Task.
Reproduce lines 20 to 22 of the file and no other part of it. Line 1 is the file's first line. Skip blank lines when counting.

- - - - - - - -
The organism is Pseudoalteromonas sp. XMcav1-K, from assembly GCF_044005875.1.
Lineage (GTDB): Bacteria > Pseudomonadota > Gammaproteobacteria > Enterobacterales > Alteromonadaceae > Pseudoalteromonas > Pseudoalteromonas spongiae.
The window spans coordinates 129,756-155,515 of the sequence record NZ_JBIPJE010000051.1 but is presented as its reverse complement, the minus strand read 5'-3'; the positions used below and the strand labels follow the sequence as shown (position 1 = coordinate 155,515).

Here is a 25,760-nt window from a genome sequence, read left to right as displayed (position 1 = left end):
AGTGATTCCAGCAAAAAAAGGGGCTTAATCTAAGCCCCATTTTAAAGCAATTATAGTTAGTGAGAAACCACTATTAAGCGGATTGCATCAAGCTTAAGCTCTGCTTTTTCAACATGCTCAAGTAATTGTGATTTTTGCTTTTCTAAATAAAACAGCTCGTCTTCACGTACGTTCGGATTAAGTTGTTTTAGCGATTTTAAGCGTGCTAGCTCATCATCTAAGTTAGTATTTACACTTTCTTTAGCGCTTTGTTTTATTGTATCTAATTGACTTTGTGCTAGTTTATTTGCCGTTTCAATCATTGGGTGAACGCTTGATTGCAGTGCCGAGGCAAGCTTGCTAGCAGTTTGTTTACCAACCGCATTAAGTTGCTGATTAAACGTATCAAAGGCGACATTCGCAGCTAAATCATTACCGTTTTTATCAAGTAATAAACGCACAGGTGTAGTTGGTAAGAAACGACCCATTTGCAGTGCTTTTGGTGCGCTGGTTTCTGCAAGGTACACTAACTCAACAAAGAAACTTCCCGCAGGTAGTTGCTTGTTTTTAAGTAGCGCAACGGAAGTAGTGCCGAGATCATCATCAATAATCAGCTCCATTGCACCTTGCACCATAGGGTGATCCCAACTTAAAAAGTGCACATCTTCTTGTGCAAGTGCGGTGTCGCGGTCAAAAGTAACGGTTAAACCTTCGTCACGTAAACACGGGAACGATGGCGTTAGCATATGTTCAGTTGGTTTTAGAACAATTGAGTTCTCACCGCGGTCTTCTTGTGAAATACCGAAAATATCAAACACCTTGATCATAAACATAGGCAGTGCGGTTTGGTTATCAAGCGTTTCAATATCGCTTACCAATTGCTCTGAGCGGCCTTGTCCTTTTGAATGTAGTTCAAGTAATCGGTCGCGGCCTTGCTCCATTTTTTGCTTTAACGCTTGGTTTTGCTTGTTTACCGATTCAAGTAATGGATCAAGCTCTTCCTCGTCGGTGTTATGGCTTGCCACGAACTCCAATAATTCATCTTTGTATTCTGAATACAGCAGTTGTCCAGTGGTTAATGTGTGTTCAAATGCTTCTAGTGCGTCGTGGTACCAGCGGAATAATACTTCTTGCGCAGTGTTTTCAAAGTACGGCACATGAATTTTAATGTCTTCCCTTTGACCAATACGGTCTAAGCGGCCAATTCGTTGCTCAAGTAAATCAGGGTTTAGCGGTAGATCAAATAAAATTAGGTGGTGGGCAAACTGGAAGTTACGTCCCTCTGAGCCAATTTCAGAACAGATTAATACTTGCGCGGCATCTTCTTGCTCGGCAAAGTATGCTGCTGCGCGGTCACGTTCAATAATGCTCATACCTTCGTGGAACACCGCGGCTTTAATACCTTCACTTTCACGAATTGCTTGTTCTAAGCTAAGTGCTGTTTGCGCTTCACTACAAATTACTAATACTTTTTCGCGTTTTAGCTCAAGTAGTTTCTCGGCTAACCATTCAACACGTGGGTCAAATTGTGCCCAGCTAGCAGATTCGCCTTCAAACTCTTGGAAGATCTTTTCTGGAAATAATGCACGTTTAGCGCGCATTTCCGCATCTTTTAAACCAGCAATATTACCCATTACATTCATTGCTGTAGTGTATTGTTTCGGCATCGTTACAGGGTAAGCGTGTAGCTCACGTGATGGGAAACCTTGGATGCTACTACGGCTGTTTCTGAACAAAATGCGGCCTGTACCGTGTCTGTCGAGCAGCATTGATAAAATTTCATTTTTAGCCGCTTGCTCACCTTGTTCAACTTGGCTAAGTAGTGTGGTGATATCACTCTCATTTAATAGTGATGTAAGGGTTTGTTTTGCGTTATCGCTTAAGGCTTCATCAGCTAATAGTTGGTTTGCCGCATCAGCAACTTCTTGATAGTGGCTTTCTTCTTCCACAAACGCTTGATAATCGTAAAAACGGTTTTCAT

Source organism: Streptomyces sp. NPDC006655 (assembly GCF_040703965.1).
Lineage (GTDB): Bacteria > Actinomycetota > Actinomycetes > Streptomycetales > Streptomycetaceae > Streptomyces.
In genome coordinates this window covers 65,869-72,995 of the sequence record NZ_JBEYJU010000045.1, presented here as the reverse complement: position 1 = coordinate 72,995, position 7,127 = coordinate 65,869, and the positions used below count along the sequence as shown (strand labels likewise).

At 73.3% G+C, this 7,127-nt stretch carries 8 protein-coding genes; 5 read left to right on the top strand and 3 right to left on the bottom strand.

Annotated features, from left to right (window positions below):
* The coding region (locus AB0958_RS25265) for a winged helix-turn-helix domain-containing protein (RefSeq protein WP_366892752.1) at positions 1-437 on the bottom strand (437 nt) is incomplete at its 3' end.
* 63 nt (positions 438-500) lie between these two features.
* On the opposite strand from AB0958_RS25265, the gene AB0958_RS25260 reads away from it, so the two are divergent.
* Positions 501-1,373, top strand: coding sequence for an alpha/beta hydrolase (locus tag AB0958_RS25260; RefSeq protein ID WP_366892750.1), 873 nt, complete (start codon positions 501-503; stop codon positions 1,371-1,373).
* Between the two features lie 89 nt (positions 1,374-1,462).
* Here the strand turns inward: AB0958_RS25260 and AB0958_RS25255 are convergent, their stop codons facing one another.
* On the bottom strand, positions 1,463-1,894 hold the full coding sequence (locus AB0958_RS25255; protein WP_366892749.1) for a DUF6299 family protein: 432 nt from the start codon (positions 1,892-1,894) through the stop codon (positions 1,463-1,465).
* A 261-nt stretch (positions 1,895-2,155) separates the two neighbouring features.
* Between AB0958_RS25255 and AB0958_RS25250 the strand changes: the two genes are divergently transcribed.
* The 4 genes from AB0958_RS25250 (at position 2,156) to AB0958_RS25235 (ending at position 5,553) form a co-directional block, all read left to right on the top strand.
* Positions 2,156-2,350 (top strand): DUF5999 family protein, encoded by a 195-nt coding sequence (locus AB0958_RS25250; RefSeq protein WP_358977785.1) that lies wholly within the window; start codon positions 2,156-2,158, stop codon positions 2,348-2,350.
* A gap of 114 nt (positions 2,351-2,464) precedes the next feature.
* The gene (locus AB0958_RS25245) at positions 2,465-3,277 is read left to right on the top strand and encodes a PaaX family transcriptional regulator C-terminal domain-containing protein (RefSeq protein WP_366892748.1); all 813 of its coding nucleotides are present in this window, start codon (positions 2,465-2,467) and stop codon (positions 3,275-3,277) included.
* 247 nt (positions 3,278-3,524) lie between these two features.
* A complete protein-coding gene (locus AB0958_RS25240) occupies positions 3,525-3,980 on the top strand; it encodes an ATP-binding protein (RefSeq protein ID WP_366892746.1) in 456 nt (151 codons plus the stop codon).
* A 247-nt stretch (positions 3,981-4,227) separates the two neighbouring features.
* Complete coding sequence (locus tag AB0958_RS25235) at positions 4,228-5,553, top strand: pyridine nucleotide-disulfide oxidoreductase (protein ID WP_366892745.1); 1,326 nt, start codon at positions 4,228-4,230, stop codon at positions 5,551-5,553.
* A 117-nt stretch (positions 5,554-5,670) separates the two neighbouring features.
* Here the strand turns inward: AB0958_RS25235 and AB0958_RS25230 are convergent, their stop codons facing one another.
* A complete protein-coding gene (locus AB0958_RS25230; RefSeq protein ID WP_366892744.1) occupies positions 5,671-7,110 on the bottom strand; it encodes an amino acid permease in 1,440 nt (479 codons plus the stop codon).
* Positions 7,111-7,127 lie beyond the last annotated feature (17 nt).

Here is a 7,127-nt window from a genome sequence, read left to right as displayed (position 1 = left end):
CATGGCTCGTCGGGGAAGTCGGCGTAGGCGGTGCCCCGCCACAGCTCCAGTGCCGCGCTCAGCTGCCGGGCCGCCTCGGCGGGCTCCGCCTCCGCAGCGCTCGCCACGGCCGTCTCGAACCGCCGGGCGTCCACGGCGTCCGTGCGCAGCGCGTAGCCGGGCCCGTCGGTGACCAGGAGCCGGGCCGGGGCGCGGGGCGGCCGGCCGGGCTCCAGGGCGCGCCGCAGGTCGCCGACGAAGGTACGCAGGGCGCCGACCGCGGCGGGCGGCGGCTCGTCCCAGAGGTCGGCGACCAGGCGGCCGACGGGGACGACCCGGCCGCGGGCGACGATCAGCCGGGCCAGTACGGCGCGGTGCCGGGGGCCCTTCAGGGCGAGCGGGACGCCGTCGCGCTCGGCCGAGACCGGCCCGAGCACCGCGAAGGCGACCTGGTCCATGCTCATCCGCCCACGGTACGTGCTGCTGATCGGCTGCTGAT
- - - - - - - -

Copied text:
* The 4 genes from AB0958_RS25250 (at position 2,156) to AB0958_RS25235 (ending at position 5,553) form a co-directional block, all read left to right on the top strand.
* Positions 2,156-2,350 (top strand): DUF5999 family protein, encoded by a 195-nt coding sequence (locus AB0958_RS25250; RefSeq protein WP_358977785.1) that lies wholly within the window; start codon positions 2,156-2,158, stop codon positions 2,348-2,350.
* A gap of 114 nt (positions 2,351-2,464) precedes the next feature.